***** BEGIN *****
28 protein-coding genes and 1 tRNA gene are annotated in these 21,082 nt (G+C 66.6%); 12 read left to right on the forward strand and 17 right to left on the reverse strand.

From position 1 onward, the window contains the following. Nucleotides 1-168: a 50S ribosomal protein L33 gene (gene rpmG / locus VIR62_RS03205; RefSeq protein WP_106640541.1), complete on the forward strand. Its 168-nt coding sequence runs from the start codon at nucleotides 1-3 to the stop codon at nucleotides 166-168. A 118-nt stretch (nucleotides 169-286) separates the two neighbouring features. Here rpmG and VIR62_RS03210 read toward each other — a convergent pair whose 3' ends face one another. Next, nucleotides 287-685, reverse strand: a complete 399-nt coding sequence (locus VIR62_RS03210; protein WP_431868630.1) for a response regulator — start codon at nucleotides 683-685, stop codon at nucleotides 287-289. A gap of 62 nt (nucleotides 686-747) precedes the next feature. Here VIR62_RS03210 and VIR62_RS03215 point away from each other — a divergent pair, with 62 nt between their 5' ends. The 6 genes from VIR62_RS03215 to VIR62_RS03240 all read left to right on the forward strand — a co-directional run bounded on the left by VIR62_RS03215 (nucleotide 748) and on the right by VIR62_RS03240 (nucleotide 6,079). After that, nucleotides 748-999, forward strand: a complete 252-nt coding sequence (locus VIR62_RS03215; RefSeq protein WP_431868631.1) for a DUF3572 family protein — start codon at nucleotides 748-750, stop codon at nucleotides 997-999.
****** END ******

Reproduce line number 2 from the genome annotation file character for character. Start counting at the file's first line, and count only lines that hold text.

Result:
From position 1 onward, the window contains the following. Nucleotides 1-168: a 50S ribosomal protein L33 gene (gene rpmG / locus VIR62_RS03205; RefSeq protein WP_106640541.1), complete on the forward strand. Its 168-nt coding sequence runs from the start codon at nucleotides 1-3 to the stop codon at nucleotides 166-168. A 118-nt stretch (nucleotides 169-286) separates the two neighbouring features. Here rpmG and VIR62_RS03210 read toward each other — a convergent pair whose 3' ends face one another. Next, nucleotides 287-685, reverse strand: a complete 399-nt coding sequence (locus VIR62_RS03210; protein WP_431868630.1) for a response regulator — start codon at nucleotides 683-685, stop codon at nucleotides 287-289. A gap of 62 nt (nucleotides 686-747) precedes the next feature. Here VIR62_RS03210 and VIR62_RS03215 point away from each other — a divergent pair, with 62 nt between their 5' ends. The 6 genes from VIR62_RS03215 to VIR62_RS03240 all read left to right on the forward strand — a co-directional run bounded on the left by VIR62_RS03215 (nucleotide 748) and on the right by VIR62_RS03240 (nucleotide 6,079). After that, nucleotides 748-999, forward strand: a complete 252-nt coding sequence (locus VIR62_RS03215; RefSeq protein WP_431868631.1) for a DUF3572 family protein — start codon at nucleotides 748-750, stop codon at nucleotides 997-999.